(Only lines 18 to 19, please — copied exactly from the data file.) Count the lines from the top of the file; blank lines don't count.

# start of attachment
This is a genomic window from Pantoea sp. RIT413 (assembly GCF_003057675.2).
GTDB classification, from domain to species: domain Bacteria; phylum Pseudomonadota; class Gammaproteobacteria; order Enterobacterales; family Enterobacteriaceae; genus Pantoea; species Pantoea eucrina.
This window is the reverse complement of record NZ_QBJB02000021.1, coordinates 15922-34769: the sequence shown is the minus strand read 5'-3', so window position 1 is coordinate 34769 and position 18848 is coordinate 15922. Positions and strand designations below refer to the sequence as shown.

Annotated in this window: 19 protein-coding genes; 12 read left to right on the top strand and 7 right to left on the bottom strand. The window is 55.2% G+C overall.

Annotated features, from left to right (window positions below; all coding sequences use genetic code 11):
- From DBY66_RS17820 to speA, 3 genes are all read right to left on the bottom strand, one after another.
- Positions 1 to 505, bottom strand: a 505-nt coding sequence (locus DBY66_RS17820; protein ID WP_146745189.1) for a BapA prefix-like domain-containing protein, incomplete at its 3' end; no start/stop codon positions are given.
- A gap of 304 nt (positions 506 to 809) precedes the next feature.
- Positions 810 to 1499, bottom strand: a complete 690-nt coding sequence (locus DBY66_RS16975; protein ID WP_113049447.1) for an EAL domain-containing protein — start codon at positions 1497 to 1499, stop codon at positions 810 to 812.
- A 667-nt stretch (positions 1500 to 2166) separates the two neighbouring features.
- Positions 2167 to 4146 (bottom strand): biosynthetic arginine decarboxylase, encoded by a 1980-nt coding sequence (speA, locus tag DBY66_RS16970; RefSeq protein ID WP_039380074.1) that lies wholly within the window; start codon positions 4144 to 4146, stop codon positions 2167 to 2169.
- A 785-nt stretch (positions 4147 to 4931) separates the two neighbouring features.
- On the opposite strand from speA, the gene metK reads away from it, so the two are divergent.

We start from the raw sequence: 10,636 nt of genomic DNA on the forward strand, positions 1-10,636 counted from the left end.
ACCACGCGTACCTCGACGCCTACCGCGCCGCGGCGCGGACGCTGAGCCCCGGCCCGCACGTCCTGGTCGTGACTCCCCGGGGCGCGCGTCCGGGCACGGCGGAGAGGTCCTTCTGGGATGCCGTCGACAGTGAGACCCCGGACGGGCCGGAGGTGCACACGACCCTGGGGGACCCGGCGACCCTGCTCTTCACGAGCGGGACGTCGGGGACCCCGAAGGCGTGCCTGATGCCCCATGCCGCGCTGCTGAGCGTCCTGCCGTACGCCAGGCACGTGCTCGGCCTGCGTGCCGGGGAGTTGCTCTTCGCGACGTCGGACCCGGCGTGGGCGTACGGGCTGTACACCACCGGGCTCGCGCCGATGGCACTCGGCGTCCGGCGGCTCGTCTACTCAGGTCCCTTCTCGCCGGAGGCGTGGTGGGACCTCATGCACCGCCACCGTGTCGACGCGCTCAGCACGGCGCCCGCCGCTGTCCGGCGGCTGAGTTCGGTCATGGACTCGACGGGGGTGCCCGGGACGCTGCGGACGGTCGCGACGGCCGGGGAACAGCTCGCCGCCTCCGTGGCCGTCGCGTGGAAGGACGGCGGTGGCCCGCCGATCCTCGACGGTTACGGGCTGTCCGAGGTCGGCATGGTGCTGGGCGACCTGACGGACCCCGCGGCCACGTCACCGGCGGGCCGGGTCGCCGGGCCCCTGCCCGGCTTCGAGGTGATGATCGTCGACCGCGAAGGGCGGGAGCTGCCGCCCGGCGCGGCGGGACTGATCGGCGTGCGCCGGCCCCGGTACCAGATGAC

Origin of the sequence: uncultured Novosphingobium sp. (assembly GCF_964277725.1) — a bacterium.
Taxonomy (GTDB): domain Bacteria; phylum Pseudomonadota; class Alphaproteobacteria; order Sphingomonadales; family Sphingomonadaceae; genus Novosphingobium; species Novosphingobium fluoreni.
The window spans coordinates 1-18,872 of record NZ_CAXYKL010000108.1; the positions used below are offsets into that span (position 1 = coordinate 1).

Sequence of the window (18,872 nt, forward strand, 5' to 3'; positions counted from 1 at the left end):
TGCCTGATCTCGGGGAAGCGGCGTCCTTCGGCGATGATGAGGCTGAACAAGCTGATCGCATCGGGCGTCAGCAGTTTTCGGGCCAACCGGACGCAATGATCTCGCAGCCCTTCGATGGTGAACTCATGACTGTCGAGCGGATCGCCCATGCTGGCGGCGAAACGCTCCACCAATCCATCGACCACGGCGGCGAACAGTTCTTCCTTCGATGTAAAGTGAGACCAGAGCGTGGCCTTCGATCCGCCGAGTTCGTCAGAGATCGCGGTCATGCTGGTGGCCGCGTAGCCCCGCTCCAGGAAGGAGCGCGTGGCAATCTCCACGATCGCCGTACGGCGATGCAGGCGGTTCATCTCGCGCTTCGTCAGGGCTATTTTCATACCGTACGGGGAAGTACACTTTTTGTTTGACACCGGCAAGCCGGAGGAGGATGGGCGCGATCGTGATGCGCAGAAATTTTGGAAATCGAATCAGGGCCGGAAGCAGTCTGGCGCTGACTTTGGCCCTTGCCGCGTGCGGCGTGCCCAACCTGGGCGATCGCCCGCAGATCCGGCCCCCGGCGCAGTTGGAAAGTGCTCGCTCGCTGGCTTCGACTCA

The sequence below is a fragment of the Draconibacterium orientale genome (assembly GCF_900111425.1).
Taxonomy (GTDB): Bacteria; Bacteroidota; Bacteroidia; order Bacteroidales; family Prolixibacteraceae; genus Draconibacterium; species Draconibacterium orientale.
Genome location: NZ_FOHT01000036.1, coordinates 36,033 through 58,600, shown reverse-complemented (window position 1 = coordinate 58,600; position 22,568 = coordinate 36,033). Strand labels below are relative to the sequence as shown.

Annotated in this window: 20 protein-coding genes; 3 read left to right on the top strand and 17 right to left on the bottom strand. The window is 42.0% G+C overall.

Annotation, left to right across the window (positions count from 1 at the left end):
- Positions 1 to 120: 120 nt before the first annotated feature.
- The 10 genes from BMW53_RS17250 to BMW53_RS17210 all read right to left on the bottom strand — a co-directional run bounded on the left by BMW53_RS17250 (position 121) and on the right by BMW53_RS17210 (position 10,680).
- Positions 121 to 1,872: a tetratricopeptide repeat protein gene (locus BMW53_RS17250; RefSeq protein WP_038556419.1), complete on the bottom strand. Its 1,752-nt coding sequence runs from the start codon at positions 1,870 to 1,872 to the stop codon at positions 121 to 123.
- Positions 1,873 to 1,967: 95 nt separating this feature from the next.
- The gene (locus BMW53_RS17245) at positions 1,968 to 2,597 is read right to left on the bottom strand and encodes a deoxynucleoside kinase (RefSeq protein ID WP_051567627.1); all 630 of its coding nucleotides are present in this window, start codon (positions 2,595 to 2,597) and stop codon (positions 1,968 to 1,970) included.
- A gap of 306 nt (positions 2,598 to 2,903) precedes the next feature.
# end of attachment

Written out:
The window spans coordinates 1-18,872 of record NZ_CAXYKL010000108.1; the positions used below are offsets into that span (position 1 = coordinate 1).

Sequence of the window (18,872 nt, forward strand, 5' to 3'; positions counted from 1 at the left end):